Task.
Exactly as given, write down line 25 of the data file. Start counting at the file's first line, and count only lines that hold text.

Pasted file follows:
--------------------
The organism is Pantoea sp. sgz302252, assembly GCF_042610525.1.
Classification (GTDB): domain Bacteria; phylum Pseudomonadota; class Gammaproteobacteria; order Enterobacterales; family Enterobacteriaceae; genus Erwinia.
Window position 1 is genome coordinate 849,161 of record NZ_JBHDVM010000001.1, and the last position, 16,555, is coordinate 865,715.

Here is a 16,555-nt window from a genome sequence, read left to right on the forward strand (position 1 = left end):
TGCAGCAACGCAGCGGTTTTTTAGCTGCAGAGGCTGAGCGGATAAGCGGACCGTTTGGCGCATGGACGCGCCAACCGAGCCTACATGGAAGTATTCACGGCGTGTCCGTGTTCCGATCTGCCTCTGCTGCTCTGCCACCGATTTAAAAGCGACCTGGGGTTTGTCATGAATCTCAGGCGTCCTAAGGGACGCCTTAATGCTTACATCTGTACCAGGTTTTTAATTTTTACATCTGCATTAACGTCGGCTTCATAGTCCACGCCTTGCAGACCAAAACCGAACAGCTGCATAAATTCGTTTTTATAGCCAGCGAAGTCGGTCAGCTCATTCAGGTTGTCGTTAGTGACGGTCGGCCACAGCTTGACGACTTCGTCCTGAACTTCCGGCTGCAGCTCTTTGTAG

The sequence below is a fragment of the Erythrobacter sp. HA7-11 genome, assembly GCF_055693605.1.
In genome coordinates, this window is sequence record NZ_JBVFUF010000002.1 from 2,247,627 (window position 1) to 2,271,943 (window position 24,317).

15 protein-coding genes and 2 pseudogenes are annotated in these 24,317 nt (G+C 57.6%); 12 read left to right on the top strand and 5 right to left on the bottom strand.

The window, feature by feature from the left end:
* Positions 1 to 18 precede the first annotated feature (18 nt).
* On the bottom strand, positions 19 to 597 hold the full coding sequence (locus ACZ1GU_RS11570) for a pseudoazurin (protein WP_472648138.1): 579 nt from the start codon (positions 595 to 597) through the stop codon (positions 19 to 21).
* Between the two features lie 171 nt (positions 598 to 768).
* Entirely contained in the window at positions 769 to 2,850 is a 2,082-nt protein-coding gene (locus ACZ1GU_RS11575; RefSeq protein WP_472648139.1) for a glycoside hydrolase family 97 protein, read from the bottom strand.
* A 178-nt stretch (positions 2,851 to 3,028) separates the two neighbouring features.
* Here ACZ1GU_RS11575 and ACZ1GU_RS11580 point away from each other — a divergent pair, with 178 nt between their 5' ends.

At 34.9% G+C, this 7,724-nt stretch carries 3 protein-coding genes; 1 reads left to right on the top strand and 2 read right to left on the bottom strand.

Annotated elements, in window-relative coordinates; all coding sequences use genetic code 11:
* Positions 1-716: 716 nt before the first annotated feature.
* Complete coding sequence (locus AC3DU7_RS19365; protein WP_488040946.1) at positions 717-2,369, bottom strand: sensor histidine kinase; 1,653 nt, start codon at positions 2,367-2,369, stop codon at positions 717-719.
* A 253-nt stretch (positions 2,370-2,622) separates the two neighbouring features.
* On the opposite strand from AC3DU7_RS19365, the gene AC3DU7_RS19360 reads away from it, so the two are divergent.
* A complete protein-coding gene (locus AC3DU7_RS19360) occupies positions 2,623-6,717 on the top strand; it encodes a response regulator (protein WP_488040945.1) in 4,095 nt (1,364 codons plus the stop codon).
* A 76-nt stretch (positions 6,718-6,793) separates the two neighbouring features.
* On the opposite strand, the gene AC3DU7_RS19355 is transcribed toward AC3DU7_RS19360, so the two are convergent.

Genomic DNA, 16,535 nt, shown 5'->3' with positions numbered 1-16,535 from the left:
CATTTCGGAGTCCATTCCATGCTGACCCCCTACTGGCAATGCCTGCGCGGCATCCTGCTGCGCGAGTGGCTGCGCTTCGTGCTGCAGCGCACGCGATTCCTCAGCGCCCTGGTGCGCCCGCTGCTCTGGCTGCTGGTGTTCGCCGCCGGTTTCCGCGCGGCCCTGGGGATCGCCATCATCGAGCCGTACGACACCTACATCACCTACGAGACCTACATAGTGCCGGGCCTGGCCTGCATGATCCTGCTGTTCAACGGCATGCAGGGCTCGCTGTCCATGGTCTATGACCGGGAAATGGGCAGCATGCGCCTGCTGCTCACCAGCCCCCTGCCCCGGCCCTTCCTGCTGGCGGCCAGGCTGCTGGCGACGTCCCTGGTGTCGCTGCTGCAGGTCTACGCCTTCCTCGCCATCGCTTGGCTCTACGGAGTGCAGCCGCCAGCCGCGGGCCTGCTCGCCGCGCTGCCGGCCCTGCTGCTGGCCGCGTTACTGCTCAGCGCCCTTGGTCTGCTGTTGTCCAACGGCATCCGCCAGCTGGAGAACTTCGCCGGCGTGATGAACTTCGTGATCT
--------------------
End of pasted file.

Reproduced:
Genomic DNA, 16,535 nt, shown 5'->3' with positions numbered 1-16,535 from the left: